icon bookmark-bicon bookmarkicon cameraicon checkicon chevron downicon chevron lefticon chevron righticon chevron upicon closeicon v-compressicon downloadicon editicon v-expandicon fbicon fileicon filtericon flag ruicon full chevron downicon full chevron lefticon full chevron righticon full chevron upicon gpicon insicon mailicon moveicon-musicicon mutedicon nomutedicon okicon v-pauseicon v-playicon searchicon shareicon sign inicon sign upicon stepbackicon stepforicon swipe downicon tagicon tagsicon tgicon trashicon twicon vkicon yticon wticon fm
4 Feb, 2016 02:53

Close call? Asteroid could pass Earth by 11k miles, 95% closer than the moon

Close call? Asteroid could pass Earth by 11k miles, 95% closer than the moon

A recently discovered asteroid is scheduled to fly by Earth in March, but NASA can’t quite tell how far away it will be when that happens. One estimate is as close as 11,000 miles, about 95 percent closer than the moon.

The asteroid known as 2013 TX68, was first discovered three years ago, as its name implies, but the NASA-funded Catalina Sky Survey was only able to track its path for three days before it entered daytime skies, where monitoring is not possible. That short amount of time precluded scientists from getting a better understanding of what the asteroid’s orbit around the sun looks like.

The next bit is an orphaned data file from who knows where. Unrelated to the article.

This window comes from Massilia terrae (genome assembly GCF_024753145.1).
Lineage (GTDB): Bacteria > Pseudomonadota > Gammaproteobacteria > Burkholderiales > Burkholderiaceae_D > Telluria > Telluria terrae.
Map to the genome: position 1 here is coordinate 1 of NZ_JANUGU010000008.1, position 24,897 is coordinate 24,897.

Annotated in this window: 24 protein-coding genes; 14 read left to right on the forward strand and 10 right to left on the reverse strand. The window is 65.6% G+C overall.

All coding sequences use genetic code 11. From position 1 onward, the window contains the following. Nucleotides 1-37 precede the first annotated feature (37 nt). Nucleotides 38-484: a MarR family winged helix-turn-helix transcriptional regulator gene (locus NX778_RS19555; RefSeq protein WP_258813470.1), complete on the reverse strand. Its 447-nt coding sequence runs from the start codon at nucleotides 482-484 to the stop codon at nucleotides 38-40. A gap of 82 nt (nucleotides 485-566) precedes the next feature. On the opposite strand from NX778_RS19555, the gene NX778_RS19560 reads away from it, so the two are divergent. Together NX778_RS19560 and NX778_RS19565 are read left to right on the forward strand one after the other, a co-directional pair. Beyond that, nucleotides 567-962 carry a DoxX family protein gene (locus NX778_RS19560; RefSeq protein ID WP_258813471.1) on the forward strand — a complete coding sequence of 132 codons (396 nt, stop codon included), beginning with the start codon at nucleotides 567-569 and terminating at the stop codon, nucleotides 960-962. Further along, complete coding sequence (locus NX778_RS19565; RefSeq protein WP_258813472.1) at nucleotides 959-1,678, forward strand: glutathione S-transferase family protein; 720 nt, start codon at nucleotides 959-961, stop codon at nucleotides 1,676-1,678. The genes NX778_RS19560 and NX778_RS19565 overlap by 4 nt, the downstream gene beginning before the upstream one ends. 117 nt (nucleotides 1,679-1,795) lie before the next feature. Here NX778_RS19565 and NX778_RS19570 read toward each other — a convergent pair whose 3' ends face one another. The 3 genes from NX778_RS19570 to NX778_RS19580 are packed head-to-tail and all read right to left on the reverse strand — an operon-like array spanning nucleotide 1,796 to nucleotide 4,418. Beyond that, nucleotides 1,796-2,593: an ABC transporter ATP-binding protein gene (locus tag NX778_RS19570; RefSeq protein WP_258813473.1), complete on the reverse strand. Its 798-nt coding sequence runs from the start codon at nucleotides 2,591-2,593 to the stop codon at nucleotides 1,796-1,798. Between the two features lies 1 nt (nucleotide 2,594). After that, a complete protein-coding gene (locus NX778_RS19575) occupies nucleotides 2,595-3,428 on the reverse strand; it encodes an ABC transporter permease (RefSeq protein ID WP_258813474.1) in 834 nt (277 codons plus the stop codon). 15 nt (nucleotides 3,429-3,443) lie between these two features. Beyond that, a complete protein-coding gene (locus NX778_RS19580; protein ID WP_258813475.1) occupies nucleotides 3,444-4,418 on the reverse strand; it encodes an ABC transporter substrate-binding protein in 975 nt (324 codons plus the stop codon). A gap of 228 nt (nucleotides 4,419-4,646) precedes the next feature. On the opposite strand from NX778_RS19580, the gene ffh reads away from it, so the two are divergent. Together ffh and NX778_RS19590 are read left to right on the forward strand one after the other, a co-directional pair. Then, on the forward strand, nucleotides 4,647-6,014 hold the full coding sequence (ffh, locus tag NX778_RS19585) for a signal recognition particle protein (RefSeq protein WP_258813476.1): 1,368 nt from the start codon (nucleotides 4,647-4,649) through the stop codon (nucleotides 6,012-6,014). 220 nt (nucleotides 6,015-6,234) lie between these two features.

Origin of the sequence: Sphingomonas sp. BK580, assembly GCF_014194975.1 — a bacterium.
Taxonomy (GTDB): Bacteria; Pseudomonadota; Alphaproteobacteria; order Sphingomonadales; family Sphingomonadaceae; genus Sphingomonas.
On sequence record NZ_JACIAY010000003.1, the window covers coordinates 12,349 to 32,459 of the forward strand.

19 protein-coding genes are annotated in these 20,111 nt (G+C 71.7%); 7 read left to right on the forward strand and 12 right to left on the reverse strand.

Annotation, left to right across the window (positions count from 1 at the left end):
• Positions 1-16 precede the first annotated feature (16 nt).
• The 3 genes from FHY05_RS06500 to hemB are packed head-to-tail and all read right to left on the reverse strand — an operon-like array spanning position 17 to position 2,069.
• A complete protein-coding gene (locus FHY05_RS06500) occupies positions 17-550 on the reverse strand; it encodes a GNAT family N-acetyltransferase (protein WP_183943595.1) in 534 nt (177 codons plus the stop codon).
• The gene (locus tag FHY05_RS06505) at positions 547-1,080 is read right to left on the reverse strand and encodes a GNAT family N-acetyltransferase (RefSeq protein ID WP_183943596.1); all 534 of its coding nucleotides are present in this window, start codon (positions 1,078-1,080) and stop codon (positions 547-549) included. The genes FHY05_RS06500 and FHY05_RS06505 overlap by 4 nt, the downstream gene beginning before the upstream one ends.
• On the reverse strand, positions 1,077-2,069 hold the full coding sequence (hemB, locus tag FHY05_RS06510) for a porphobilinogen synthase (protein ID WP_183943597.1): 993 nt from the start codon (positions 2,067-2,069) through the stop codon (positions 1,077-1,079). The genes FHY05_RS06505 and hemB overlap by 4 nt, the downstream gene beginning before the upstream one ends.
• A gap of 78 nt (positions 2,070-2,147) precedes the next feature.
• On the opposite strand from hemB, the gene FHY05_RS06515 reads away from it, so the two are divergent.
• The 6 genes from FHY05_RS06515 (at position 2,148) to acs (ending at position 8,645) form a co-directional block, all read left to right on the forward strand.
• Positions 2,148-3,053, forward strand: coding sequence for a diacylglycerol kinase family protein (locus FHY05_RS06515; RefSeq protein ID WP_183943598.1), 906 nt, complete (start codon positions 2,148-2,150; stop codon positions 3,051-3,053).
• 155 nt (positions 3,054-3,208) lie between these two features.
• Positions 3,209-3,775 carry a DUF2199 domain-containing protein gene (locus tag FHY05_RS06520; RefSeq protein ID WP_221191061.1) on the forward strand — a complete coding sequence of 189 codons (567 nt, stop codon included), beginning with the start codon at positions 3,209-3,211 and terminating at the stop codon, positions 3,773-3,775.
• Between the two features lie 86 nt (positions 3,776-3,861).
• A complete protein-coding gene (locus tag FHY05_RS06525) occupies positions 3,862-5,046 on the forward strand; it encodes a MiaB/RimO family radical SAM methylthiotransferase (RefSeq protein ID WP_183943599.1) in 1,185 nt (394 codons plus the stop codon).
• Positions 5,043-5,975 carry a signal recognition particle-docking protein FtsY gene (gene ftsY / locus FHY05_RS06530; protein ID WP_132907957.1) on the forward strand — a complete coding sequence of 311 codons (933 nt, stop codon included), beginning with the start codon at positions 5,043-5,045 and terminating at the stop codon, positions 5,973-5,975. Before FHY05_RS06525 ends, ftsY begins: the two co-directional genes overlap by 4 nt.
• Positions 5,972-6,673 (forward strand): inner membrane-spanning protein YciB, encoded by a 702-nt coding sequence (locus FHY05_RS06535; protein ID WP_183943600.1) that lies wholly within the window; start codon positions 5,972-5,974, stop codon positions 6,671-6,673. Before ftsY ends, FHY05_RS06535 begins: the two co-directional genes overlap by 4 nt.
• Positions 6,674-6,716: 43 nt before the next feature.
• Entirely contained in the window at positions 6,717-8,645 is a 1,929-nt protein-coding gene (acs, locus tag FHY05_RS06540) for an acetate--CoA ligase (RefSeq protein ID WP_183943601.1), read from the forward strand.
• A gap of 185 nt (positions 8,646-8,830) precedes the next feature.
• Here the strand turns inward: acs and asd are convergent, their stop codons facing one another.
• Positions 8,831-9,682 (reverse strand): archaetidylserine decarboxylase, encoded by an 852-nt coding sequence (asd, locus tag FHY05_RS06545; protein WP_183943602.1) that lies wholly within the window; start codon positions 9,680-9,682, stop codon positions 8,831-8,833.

What is known is that the asteroid is 100 feet (30 meters) in diameter and will be in Earth’s neighborhood for quite some time, but what is not known is whether that means 11,000 or 9 million miles away from our planet by next month. For comparison, the moon is 238,000 miles away.

"This asteroid's orbit is quite uncertain, and it will be hard to predict where to look for it," Paul Chodas of NASA's Center for Near Earth Object Studies said in a statement.

"There is a chance that the asteroid will be picked up by our asteroid search telescopes when it safely flies past us next month, providing us with data to more precisely define its orbit around the sun," Chodas added.

The next flyby for 2013 TX68 will be in September of 2017, when it will have a one in 250,000,000 chance of Earthly impact. By comparison, the odds of winning the $1 billion Powerball jackpot last month were one in 292,000,000. NASA predicts the following flybys in 2046 and 2097 will be even less likely to end in collision.

"The possibilities of collision on any of the three future flyby dates are far too small to be of any real concern," Chodas said. "I fully expect any future observations to reduce the probability even more."